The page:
What to expect from Iran-Saudia Arabia new relationship
After years of rivalry and tension, Saudi Arabia and Iran seem to want to start a new phase in their relationship.
The action may have regional and international effects, since in many areas and on many sides, the two nations oppose and have fought, indirectly and directly.
The two countries have supported opposing sides in various conflicts: for example, in Syria during the civil war there, and until now in the war in Yemen. In Iraq, Lebanon and Bahrain, they became involved in the local politics of rival camps. Saudi officials blame Iran for some of the rocket attacks on its oil facilities in the Persian Gulf.
A new chapter
However, today, Saudi Arabia and Iran say they want to open a new page in their relationship.
There are good reasons for both to do so. In attacking each other, they hurt each other more than their enemy – both politically and economically. Furthermore, neither side was able to gain true supremacy over the other.
This realization is not new. Two years ago, representatives of Saudi Arabia and Iran were already holding private talks, recalled Sebastian Sons, senior researcher and Saudi expert at the Center for Applied Research on Cooperation with the East (CARPO), a German think tank. At the same time, it is still true that the Saudis do not trust the Iranians, he said.
“But that is exactly why the Saudi leaders have to make an agreement with Iran,” he explained. “The deal is of the highest priority for the [Saudi] kingdom.”
Tehran seems to see things the same way. The new deal is a diplomatic breakthrough for the Iranians, said Marcus Schneider, who heads the regional peace and security project at the Friedrich Ebert Foundation in Beirut. “For the [Iranian] regime, this is a departure from international isolation at a time when its relations with the West are deteriorating, from one low point to another,” Schneider told DW.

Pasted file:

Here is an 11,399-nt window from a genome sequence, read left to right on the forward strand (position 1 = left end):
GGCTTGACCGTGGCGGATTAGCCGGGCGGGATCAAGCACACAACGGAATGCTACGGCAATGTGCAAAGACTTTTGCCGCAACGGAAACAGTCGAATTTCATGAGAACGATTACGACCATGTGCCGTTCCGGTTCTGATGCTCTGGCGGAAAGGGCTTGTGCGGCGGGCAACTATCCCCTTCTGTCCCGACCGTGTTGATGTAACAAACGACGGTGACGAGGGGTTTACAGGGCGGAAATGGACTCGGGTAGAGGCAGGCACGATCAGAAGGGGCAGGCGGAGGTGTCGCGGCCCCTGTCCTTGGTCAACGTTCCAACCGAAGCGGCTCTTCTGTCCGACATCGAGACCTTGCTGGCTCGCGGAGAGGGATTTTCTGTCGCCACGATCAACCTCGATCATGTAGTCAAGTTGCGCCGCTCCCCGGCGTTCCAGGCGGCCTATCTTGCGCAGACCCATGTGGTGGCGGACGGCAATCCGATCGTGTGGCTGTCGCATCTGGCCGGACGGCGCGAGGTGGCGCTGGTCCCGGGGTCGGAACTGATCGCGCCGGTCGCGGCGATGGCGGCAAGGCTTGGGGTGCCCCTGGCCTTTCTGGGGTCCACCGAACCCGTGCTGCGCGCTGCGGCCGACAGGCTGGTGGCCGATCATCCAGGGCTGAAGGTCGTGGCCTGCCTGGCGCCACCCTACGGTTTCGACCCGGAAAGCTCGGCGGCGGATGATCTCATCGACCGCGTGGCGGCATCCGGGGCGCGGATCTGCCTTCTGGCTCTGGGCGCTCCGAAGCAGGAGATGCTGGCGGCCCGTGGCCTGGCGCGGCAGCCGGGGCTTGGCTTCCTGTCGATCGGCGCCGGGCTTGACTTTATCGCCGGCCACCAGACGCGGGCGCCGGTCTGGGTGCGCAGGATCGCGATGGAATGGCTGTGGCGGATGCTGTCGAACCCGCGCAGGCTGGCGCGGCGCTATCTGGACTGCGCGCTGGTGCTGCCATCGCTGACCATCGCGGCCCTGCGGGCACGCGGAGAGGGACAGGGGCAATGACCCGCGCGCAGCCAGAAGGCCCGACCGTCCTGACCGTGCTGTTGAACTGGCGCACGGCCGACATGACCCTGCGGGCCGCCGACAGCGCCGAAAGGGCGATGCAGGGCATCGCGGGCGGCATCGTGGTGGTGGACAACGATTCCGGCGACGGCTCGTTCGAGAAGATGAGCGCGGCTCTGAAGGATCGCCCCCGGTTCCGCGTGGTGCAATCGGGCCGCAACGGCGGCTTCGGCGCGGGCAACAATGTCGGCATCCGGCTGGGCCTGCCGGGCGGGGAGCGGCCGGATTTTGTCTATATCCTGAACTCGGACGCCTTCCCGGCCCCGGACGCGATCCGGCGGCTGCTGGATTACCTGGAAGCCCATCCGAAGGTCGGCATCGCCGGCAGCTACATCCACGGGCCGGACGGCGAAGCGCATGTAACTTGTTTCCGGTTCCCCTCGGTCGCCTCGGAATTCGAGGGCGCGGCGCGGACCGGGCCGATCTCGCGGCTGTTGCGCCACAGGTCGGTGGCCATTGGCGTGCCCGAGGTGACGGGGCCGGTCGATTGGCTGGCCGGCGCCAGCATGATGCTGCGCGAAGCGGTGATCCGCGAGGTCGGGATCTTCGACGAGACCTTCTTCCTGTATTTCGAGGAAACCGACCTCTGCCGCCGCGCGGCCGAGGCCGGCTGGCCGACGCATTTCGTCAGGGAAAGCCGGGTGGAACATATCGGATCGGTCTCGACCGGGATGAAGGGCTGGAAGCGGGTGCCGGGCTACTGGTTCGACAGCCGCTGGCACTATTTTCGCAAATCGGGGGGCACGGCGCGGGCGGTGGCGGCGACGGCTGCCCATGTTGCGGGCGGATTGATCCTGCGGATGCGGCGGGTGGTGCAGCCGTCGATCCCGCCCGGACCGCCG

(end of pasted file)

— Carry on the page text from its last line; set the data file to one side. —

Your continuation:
Increasing international isolation has certainly made a change in Iran’s outlook. With this in mind, another thing to Iran’s liking is that the Chinese supported this new brokerage.
China’s relationship with the West has also deteriorated recently. Establishing this new relationship makes China a reliable power in the Middle East, Schneider told DW. “It also serves Tehran’s interests in driving the Americans out of the region, or at least reducing their influence,” the Beirut-based expert continued.
Relations between China and Iran have been good for a long time. In early 2021, the two sides signed a trade agreement that would see China invest nearly $400 billion (€372 billion) there over the next 25 years.
Meanwhile, the Saudis have hedged their bets and distanced themselves from their traditional ally, the United States, in recent years. US leaders have criticized Saudi Arabia’s human rights record and have been seen as insufficiently supportive when oil facilities have been attacked, allegedly by Yemeni rebels firing Iranian-made missiles.
Saudi Arabia has made it clear that it will not comply with the US request. For example, last September, at the meeting of OPEC+ oil producers, the Saudis chose not to do what the United States requested and did not push to increase production to lower oil prices.
This does not indicate that the Saudis plan to completely change course or completely distance themselves from their Western allies, Sons noted: “But you have to see that rapprochement with Iran is a very high priority in Riyadh.”
Human rights may not be improved.
Even if some of the conflicts in the Middle East would improve following the revival of relations between Saudi Arabia and Iran, it seems unlikely that this would have a significant impact on the poor human rights situation. The Iranian and Saudi governments routinely commit human rights abuses, imprisoning political opponents and often leading human rights organizations’ wrongdoing lists in everything from suppression of domestic media freedom to the death penalty. .
The country that reconciled the two nations – China – is also often criticized by human rights activists. Human rights issues “certainly will not play a role” in Iran or Saudi Arabia in restoring relations, Sons concluded.